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From Zanzibar to Berlin and Beyond

Reviews of the Memoirs

 

“Eine arabische Prinzessin” [“An Arabian Princess”], Deutsche Illustrirte Zeitung, 2 (1885/86), vol. 2, 1886

The memoirs “could be termed most interesting in three respects: in them the reader learns not only of the fate of a singular woman, born a princess of Zanzibar and now our compatriot, but also of an aspect of world history notably important for the understanding of our plans for colonisation in East Africa. Thirdly they offer […] rich and authentic insights into public and private life in the Orient. The occasional comparisons drawn between oriental and occidental views and cultural concepts lend this record a particular charm; it represents the manifestation of an unprejudiced, educated mind, which always finds the happiest expression for its sentiments” (“Eine arabische Prinzessin”, p. 418).

Review of the “recently published ‘Memoirs of an Arabian Princess’” with an extensive summary of the contents. An interesting feature of this review is the fact that Dobert picks out (and praises) an aspect of the memoirs that is decidedly problematic from a contemporary perspective, but that comes strongly to the fore towards the end of their final chapter: good advice for German colonists. Described at the time as a “keen member” of the German Colonial Society in the review of the memoirs in the Society’s Kolonial-Zeitung [“Colonial Magazine”], Emily Ruete later expressed much more critical views on German colonialism in the “Postscript to My Memoirs.”

Image accompanying the review “An Arabian Princess” by Paul Dobert (p. 416).
The image, here attributed to the publishing house Friedrich Luckhardt, is the same as that forming the frontispiece of the memoirs and was taken in ca. 1868 in a Hamburg photographer’s studio.

Call number: Berlin State Library, 2° Ad 552/5


“Frauenleben in Sansibar” [“A Woman’s Life in Zanzibar”]

Die Gartenlaube (No. 43), 1886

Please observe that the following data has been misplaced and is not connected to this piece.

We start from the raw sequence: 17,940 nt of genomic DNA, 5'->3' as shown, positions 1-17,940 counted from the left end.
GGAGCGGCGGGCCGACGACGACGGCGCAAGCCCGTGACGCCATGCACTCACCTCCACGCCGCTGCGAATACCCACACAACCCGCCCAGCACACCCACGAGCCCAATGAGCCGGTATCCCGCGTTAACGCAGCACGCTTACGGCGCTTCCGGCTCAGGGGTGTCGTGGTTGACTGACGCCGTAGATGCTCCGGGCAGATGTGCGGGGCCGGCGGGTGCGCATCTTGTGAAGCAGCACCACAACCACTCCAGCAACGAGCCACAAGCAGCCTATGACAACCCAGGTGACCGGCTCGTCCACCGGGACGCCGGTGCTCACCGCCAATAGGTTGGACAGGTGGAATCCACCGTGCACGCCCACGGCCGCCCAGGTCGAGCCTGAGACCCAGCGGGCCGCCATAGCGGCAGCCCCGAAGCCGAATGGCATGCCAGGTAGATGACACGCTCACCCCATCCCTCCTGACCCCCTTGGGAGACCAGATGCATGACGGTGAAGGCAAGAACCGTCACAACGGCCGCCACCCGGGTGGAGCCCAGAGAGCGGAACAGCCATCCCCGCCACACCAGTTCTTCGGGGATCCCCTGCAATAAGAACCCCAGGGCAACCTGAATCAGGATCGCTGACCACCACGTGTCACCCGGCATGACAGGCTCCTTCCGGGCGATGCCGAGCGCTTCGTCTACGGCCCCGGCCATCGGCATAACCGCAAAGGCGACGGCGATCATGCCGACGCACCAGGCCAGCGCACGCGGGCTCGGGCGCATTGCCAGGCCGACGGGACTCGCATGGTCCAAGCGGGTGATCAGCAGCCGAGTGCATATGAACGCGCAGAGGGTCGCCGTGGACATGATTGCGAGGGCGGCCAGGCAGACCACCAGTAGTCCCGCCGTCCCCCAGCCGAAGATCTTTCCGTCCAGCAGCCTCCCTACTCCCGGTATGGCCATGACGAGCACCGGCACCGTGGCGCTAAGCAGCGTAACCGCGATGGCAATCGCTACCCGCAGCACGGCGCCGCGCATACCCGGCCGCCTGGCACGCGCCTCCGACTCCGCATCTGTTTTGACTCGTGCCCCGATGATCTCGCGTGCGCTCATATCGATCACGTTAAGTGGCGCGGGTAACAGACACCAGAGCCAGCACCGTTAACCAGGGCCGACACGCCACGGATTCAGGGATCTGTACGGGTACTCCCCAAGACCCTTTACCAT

“We must not blame Frau Ruete for treasuring fond memories of her life as a princess: yes, many a German woman who is not condemned to go veiled and masked in the streets would perhaps find a life such as that in Zanzibar more entertaining than the one she herself leads with her coffee circles and soirées” (“Frauenleben in Sansibar”, p. 771).

This review presents a short summary of “everyday palace life” as narrated in the memoirs, but framed for the magazine’s German readers. It forms one of a series of similarly-themed short features in Die Gartenlaube’s “Blätter und Blüthen” [“Leaves and Blooms”] section (such as “Women in Persia”, “Women’s Dress in the Caucasus” and “A Woman’s Life in Constantinople”). 

Call number: Berlin State Library, 4° Ac 7218


Oscar Wilde

“Literary and Other Notes V” (originally from the magazine The Woman’s World, March 1888) in: Reviews (London: Methuen & Co.), 1908

“Her book throws a great deal of light on the question of the position of women in the East, and shows that much of what has been written on this subject is quite inaccurate. [...]  No one who is interested in the social position of women in the East should fail to read these pleasantly-written memoirs. The Princess is herself a woman of high culture, and the story of her life is as instructive as history and as fascinating as fiction.” (“Literary and Other Notes V”, pp. 300 and 305)

Oscar Wilde was the editor of the Victorian women’s magazine The Woman’s World from 1887 to 1889, regularly contributing “literary notes” and reviews. It was in this context that his 1888 review of Emily Ruete’s memoirs appeared – the memoirs themselves had been published in English translation for the first time that same year. With the help of long quotes from Ruete’s own text relating to various “remarkable” women, Wilde focuses on the question of women’s rights, stressing that “[a]ll through her book the Princess protests against the idea that Oriental women are degraded or oppressed” (“Literary and Other Notes V”, pp. 302 and 304)  

Call number: Berlin State Library, Ak 7580